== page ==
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Short communication

Effect of forced use therapy on posture in children with hemiplegic cerebral palsy: A pilot study

Laurent Ballaz, PhD1,2,3, Anne-Fabienne Huffenus, PhD1, Céline Lamarre, MD1, Louise Koclas, MD1 and Martin Lemay, PhD1,2,3

From the 1Centre de Réadaptation Marie Enfant, CHU Sainte Justine, Montréal, Québec, Canada and 2Département de Kinanthropologie, Université du Québec à Montréal, Montréal, Québec, Canada and 3Groupe de Recherche en Activité Physique Adaptée (GRAPA)

OBJECTIVE: To evaluate the impact of forced use therapy on posture in children with hemiplegic cerebral palsy.

DESIGN: Single group pre- and post-training assessments.

SUBJECTS: Eight children (mean age 10.5 years (standard deviation 1.26 years)) with hemiplegic cerebral palsy Levels I and II on the gross motor function classification scale.

METHODS: All participants underwent 12 days (6 h/day) of forced use therapy. Postural asymmetry as well as the centre of pressure range and peak velocity during quiet standing were evaluated before and after the therapy. Upper limb functional level was also assessed using the Bruininks Oseretsky test of Motor Proficiency and the Assisting Hand Assessment.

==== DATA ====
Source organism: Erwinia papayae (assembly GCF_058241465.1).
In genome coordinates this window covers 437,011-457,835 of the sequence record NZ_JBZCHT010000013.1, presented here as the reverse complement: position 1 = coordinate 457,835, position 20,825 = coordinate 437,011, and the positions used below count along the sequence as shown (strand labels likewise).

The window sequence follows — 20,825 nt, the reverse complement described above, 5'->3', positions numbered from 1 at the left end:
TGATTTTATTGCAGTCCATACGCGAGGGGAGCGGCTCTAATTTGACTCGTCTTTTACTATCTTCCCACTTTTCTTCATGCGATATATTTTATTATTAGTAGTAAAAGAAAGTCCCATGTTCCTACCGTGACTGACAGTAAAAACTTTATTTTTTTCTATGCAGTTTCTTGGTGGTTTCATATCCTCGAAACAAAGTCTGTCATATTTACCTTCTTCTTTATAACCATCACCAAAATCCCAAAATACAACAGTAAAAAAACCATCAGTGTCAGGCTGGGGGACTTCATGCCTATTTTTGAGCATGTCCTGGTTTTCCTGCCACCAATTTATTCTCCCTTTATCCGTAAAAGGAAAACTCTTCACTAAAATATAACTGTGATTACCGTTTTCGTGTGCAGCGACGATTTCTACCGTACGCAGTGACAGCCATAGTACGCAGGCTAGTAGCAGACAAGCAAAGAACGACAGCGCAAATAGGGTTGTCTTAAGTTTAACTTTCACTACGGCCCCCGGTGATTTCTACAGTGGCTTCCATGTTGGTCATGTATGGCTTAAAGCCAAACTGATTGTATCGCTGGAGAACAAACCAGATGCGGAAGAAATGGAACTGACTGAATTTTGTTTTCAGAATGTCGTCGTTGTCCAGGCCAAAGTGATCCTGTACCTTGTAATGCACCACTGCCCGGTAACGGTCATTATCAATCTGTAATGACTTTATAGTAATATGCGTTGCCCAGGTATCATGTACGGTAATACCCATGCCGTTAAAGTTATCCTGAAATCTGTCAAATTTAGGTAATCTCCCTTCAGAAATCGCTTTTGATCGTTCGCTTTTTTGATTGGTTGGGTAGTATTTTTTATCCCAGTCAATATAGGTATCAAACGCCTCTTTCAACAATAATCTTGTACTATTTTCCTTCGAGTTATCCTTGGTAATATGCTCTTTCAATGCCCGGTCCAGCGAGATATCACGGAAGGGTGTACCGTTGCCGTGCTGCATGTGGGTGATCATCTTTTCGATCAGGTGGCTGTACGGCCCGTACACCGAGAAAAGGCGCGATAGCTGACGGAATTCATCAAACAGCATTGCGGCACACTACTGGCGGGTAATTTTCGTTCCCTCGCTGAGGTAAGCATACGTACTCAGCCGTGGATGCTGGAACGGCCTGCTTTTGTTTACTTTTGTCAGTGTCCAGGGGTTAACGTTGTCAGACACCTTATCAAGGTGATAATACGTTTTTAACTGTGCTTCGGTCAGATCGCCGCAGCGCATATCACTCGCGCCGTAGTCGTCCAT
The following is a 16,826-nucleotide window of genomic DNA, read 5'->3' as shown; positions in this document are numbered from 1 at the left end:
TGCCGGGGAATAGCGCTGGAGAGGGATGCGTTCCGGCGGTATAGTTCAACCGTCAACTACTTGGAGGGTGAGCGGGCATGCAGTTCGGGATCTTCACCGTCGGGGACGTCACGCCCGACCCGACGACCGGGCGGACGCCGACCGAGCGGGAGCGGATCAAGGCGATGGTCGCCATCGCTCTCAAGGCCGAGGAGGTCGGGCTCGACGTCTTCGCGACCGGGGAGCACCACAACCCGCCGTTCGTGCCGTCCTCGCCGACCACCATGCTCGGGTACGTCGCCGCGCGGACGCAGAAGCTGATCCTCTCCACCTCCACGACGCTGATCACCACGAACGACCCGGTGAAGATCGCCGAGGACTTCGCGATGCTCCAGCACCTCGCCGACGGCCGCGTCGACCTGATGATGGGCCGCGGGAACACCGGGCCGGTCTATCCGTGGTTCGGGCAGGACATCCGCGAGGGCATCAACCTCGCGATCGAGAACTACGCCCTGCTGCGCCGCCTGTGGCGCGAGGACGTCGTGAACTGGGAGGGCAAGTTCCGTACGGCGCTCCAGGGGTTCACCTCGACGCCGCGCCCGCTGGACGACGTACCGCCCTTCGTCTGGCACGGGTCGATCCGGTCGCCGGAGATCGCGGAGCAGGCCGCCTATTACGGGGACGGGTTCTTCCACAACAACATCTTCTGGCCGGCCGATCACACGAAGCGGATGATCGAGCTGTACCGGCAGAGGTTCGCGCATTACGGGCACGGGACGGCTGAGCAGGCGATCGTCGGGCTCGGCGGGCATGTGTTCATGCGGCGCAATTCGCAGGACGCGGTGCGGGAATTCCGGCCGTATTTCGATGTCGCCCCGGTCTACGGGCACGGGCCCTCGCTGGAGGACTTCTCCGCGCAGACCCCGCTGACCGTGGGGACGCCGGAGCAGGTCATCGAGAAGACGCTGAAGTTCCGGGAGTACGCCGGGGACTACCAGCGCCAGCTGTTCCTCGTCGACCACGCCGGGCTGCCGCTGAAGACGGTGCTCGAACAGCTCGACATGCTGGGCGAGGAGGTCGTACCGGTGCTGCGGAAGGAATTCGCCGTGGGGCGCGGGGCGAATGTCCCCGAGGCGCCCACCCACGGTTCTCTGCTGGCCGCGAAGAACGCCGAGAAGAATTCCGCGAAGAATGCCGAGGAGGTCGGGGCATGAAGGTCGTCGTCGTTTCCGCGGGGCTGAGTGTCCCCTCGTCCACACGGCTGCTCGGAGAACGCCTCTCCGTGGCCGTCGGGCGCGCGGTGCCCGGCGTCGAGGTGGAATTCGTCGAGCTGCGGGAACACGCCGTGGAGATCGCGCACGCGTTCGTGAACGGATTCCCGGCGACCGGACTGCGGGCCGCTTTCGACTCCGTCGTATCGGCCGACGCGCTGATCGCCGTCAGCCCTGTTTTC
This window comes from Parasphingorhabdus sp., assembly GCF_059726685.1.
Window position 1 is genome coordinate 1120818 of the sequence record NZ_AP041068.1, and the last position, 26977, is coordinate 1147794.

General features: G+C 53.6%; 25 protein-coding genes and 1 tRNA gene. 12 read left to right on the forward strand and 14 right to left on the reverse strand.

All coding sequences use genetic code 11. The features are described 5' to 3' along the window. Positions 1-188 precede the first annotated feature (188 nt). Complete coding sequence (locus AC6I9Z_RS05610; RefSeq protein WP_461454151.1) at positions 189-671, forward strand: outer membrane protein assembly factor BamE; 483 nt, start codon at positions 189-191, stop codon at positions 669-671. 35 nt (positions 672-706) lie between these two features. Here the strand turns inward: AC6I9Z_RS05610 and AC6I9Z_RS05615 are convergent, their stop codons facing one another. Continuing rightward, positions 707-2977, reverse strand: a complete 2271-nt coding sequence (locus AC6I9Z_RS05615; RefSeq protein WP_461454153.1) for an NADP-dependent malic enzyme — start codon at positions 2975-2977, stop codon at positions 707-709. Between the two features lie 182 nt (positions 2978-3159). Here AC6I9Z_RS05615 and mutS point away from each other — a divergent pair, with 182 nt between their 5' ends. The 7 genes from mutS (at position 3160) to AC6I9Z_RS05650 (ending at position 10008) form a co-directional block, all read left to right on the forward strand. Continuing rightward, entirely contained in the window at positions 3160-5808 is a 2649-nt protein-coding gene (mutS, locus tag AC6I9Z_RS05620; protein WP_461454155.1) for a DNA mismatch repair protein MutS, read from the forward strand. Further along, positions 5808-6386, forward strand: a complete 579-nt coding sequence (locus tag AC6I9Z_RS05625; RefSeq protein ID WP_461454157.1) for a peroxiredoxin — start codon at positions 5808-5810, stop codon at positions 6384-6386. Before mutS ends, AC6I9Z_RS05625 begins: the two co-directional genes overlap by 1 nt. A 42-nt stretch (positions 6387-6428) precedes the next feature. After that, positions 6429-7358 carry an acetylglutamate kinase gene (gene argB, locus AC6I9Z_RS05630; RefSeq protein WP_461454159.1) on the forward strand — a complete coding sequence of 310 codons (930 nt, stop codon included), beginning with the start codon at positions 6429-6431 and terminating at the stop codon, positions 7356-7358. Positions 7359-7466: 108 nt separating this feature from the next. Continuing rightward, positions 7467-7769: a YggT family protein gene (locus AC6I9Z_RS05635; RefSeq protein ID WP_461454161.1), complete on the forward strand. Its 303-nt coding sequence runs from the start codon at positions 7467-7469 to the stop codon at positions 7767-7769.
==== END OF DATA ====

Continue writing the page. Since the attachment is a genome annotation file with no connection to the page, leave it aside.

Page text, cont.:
RESULTS: Before forced use therapy, postural asymmetry tended to decrease when the participants wore the upper limb constraint. After forced use therapy, upper limb functional scores improved significantly, and postural asymmetry tended to decrease, compared with the pre-therapy values. Postural improvement was correlated with postural asymmetry before forced use therapy. No significant differences were observed on the centre of pressure displacement parameters during the quiet standing tests in all conditions.